May 17th is World Hypertension Day. It aims to educate everyone, that the key to prevention or early treatment for heart and vascular problems starts with regular blood pressure screening. It aims to advocate blood pressure screening as a part of routine health checks available to everyone, in order to reduce the burden of vascular diseases on individuals and communities.
Hypertension is a condition in which the blood pressure in the arteries is persistently elevated. Normal blood pressure is less than 120/80 millimeters of mercury (mmHg). The top number 120 is the pressure at its maximum as the heart contracts (systolic pressure), and the bottom number is the minimum as the muscle releases (diastolic pressure). Uncontrolled BP is defined as a condition when the systolic BP ≥ 140 mmHg or diastolic BP ≥ 90 mmHg).
According to the International Society of Hypertension, raised blood pressure is the most significant contributing risk factor for preventable deaths worldwide, costing an estimated 10 million lives each year. Yet only 46.5 percent of those people who have the condition know about it.
Over 1.1 billion people globally are affected with hypertension, and this number is expected to increase to over 1.5 billion by 2025.
“Identifying hypertension can achieve very real improvements in health, because it allows us to intervene before treatment becomes costly,” says Dr. Steven Nissen, M.D., Chair of Cardiovascular Medicine at Cleveland Clinic, USA.
He further adds that hypertension is a risk factor in several cardiovascular diseases, as well as stroke, chronic kidney disease and dementia. Yet despite its serious consequence, there are frequently no identifiable symptoms, which makes screening for hypertension essential.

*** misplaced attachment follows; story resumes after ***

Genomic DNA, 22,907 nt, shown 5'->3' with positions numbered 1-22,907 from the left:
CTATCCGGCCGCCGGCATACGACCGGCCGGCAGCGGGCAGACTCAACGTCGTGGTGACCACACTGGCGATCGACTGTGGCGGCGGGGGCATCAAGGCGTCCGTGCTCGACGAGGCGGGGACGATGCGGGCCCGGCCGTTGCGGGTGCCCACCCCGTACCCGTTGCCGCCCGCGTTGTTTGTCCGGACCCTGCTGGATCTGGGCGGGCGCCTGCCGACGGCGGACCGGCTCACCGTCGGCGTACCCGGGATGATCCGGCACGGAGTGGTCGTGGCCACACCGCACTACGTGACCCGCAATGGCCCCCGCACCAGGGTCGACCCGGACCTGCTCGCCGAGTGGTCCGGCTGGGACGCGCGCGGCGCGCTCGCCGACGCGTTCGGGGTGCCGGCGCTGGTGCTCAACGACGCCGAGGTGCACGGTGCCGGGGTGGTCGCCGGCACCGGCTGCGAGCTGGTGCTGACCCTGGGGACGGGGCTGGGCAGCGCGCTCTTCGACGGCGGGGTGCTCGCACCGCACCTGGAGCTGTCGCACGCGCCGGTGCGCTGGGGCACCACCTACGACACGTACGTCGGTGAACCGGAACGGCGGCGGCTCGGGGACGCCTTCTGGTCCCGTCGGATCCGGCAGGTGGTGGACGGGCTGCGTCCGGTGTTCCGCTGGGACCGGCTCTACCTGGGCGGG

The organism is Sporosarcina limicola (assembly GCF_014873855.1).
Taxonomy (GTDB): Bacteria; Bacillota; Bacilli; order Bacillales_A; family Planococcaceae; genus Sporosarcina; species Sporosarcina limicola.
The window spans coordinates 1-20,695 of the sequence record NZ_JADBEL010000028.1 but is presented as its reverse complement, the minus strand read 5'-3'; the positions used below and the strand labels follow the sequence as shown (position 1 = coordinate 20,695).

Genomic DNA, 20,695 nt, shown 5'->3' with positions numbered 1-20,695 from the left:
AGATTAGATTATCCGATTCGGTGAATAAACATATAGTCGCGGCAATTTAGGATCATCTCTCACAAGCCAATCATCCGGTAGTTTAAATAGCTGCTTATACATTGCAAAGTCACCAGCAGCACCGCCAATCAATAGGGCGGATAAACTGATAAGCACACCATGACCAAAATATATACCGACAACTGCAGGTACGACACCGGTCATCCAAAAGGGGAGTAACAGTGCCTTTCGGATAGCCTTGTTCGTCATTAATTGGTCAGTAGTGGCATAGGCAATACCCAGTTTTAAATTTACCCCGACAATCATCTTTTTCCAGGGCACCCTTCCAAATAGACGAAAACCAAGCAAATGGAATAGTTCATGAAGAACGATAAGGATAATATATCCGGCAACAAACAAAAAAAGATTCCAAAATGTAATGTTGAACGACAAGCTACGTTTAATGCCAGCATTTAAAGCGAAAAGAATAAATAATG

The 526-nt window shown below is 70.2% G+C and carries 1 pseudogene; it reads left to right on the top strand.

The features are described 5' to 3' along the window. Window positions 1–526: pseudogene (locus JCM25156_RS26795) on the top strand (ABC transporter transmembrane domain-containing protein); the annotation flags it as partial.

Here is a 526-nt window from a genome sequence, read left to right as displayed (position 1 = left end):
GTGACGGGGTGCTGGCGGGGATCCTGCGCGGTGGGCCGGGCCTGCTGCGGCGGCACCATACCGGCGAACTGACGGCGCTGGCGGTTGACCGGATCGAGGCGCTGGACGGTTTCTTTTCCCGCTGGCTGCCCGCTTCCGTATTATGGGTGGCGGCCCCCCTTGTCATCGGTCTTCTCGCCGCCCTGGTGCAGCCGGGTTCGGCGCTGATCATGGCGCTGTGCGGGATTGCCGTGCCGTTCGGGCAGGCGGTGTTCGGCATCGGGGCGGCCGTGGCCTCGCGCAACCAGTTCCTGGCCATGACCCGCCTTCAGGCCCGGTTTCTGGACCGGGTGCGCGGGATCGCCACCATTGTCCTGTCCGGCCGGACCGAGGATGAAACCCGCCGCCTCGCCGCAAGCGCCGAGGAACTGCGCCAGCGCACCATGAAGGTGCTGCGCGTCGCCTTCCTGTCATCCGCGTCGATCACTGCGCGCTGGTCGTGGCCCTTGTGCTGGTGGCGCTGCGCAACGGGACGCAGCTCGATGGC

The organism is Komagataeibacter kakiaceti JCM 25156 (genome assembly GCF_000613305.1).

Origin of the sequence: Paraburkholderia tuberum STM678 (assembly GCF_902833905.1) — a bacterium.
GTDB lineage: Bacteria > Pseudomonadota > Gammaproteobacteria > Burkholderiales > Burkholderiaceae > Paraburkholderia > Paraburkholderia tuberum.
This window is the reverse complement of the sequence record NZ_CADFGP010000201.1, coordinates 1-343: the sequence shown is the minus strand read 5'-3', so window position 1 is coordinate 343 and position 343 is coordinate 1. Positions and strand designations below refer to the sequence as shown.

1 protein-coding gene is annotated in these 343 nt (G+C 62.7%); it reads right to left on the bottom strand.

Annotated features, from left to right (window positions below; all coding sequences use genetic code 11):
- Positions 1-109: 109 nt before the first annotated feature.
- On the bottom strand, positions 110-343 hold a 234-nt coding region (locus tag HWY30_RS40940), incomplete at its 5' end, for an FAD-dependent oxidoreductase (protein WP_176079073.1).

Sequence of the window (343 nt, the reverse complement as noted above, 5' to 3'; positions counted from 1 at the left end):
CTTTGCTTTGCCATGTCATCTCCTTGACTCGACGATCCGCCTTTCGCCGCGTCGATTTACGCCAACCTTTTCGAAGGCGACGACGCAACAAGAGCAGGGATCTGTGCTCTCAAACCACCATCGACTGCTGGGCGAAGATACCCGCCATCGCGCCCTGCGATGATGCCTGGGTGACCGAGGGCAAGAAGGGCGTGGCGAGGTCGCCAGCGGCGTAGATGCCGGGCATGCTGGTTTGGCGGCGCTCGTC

“Knowing this number means we can take action to prevent more serious diseases from developing. In many cases, we can do this through lifestyle changes such as improvements in diet and exercise. Particularly for people with limited access to medical care, a blood pressure test can save a life.”
The Situation in Asia and Singapore:
In Singapore, about a quarter of people with hypertension are unaware and therefore remain untreated. In addition, about a third of those diagnosed on treatment have uncontrolled blood pressure (BP).
While the prevalence of hypertension among Singaporeans as a whole has lowered slightly in the past twenty years, the prevalence among Singaporeans over 40 years old have risen notably. With our ageing population, prevention and control of hypertension is an increasing challenge. According to Global Burden of Disease 2016, high blood pressure confers the highest attributable risk of death in Singapore.
However, the reasons for the poor BP control among individuals with hypertension are not very well understood.
In an attempt to understand why, researchers at the Duke-NUS Medical School, led by Professor Tazeen Jafar, and funded by the UK-Medical Research Council, Wellcome Trust, and Dfid, studied participants treated for hypertension.
The study was done on the rural communities of Bangladesh, Pakistan, and Sri Lanka, as hypertension is a particularly serious problem in South Asia, where the prevalence of hypertension is 40%.
Three main barriers to controlling hypertension:
- Often, the participants do not take their antihypertensive medicines. These findings are consistent with other reports of adults with uncontrolled BP in other low- and middle-income countries.
- The participants were only prescribed one antihypertensive medication. Studies have shown that it takes two to three antihypertensive medications to control BP.
- Finally, a lack of familial or social support. For example, single participants were more likely to have uncontrolled hypertension compared to married participants. Programmes to engage family support have shown promising results in rural China.
Professor Jafar, who is a Professor at the Health Services & Systems Research Programme at Duke-NUS, advised that while failing to control BP can lead to more severe health problems, lowering BP does reduce the risk for cardiovascular and kidney disease. “Controlling BP should be a priority, as the consequences of a lack of action will be far more costly,” she added.
Source: DUKE-NUS, research paper